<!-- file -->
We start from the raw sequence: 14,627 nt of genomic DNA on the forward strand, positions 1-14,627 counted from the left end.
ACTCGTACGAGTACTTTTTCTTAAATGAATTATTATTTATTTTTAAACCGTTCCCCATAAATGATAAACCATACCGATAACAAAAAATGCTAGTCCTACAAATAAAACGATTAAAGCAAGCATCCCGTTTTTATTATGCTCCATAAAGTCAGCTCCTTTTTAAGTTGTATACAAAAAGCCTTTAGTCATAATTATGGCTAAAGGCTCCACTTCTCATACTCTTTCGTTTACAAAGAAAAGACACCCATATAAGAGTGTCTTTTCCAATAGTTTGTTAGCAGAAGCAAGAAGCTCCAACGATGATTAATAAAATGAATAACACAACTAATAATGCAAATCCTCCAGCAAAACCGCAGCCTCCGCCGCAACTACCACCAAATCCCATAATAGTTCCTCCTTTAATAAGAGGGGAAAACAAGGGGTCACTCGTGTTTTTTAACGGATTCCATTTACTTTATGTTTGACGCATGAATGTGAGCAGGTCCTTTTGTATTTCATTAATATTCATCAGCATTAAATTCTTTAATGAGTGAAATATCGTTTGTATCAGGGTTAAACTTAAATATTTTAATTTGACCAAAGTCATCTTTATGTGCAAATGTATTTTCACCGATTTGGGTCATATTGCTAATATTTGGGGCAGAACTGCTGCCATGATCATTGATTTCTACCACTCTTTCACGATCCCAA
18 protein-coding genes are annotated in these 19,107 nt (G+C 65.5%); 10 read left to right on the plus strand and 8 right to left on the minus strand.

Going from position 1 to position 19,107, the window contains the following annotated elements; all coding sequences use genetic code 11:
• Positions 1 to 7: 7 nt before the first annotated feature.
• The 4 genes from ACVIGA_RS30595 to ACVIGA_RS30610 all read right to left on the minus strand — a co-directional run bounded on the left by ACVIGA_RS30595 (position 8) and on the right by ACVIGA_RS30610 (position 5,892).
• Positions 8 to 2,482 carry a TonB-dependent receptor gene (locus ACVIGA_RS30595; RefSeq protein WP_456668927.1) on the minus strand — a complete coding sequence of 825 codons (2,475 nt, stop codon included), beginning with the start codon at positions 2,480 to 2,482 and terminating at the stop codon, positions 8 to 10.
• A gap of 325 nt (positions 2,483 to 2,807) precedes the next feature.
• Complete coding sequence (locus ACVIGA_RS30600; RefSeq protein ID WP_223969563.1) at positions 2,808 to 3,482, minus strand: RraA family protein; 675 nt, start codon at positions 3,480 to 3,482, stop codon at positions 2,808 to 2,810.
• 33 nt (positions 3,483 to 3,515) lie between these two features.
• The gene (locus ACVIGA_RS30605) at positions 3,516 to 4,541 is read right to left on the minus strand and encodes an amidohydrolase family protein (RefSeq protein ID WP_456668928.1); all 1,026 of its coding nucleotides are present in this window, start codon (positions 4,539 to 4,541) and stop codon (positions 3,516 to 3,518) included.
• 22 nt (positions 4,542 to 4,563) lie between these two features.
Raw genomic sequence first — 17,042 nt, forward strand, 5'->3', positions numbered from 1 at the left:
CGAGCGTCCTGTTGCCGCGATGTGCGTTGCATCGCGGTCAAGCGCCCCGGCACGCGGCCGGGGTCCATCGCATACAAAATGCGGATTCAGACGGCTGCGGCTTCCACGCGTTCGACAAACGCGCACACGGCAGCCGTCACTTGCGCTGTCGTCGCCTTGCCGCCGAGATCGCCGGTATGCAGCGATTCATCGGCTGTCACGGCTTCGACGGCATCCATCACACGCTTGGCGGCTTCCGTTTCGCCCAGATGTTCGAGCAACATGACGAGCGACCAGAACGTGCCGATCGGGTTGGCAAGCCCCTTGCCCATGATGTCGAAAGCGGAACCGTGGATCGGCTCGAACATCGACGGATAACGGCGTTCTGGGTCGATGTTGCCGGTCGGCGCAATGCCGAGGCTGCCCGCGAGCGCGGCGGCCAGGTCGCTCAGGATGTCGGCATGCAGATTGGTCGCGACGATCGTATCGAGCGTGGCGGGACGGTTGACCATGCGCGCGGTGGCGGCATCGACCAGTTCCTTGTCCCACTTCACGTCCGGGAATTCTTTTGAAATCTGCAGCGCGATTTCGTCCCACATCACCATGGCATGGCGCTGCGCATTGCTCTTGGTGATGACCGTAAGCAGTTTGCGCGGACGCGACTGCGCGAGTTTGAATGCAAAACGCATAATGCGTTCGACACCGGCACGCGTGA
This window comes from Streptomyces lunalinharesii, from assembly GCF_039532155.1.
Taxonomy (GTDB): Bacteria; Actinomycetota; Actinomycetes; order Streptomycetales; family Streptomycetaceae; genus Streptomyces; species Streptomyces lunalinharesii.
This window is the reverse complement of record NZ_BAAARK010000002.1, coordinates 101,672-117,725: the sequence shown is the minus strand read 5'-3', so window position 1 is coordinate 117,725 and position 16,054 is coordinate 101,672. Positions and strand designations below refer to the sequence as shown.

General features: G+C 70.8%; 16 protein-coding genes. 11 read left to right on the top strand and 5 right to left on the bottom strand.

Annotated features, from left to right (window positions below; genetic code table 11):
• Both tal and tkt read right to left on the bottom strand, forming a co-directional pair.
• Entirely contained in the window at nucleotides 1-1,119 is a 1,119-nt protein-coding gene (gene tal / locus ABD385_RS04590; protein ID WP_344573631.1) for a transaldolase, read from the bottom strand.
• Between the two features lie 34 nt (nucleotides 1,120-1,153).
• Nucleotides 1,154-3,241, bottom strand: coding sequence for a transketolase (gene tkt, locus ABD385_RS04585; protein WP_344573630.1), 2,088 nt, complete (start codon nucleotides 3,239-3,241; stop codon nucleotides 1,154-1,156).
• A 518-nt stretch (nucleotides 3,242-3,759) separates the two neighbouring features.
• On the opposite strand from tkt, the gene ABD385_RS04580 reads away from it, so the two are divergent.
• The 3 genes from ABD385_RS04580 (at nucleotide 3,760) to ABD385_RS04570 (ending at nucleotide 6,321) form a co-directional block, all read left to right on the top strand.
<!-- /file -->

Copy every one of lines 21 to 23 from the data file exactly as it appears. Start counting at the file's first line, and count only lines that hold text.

• Entirely contained in the window at nucleotides 1-1,119 is a 1,119-nt protein-coding gene (gene tal / locus ABD385_RS04590; protein ID WP_344573631.1) for a transaldolase, read from the bottom strand.
• Between the two features lie 34 nt (nucleotides 1,120-1,153).
• Nucleotides 1,154-3,241, bottom strand: coding sequence for a transketolase (gene tkt, locus ABD385_RS04585; protein WP_344573630.1), 2,088 nt, complete (start codon nucleotides 3,239-3,241; stop codon nucleotides 1,154-1,156).